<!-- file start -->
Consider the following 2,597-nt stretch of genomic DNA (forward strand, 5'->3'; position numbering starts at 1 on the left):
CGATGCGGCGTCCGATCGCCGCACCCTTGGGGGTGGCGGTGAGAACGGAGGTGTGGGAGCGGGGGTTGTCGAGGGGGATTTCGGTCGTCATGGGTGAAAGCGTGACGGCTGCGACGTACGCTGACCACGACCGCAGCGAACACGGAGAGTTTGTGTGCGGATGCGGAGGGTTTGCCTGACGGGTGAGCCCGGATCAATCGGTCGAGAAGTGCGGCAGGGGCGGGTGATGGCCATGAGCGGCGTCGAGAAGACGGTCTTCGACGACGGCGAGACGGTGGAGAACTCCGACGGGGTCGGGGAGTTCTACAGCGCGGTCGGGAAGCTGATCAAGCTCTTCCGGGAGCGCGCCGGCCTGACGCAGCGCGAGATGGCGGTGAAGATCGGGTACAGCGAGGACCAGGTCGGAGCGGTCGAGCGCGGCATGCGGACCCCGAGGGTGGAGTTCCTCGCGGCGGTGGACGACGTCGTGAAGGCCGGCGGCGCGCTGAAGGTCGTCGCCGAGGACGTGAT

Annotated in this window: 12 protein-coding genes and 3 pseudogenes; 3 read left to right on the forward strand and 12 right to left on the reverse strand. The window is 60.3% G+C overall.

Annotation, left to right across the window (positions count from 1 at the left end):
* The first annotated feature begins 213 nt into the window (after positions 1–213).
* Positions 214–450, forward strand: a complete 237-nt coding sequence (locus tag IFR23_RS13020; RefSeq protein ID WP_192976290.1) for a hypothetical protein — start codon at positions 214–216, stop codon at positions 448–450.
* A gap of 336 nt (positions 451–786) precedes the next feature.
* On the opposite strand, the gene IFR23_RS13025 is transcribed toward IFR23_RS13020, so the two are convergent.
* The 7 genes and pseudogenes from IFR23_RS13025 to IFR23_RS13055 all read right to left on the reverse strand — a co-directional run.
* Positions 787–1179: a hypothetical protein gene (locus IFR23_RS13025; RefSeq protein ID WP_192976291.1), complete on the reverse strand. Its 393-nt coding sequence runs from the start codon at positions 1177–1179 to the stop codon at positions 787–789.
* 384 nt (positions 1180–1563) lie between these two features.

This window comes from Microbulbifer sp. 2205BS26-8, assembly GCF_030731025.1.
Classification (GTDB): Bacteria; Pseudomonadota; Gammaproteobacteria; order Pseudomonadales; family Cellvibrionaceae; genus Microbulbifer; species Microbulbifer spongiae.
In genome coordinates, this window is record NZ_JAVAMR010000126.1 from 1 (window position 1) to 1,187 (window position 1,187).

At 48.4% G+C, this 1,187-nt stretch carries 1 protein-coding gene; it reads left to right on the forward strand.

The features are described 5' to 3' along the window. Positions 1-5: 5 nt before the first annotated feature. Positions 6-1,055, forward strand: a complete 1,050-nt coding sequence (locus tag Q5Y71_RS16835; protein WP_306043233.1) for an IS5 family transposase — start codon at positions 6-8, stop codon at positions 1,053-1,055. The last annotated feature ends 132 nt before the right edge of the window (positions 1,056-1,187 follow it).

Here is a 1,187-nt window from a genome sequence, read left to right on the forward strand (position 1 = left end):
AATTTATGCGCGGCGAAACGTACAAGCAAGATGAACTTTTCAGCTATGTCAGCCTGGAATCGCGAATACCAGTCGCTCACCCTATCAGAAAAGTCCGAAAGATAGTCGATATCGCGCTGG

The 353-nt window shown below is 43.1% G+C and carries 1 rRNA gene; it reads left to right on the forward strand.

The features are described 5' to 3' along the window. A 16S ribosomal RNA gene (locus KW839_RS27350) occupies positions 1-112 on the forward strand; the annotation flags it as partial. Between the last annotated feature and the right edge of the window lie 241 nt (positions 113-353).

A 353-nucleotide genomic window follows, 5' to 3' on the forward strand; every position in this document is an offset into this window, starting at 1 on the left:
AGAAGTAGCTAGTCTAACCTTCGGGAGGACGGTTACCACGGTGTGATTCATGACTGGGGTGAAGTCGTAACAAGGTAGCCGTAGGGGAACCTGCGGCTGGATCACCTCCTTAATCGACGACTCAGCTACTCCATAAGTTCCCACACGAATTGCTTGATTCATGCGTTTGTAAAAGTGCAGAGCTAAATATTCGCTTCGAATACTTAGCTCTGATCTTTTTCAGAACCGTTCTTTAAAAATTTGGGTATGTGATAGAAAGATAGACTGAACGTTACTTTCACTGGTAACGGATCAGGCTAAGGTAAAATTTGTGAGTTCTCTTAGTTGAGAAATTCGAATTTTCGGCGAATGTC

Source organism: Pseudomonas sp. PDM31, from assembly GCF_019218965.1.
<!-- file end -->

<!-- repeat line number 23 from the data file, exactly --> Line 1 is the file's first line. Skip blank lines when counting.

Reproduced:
Source organism: Pseudomonas sp. PDM31, from assembly GCF_019218965.1.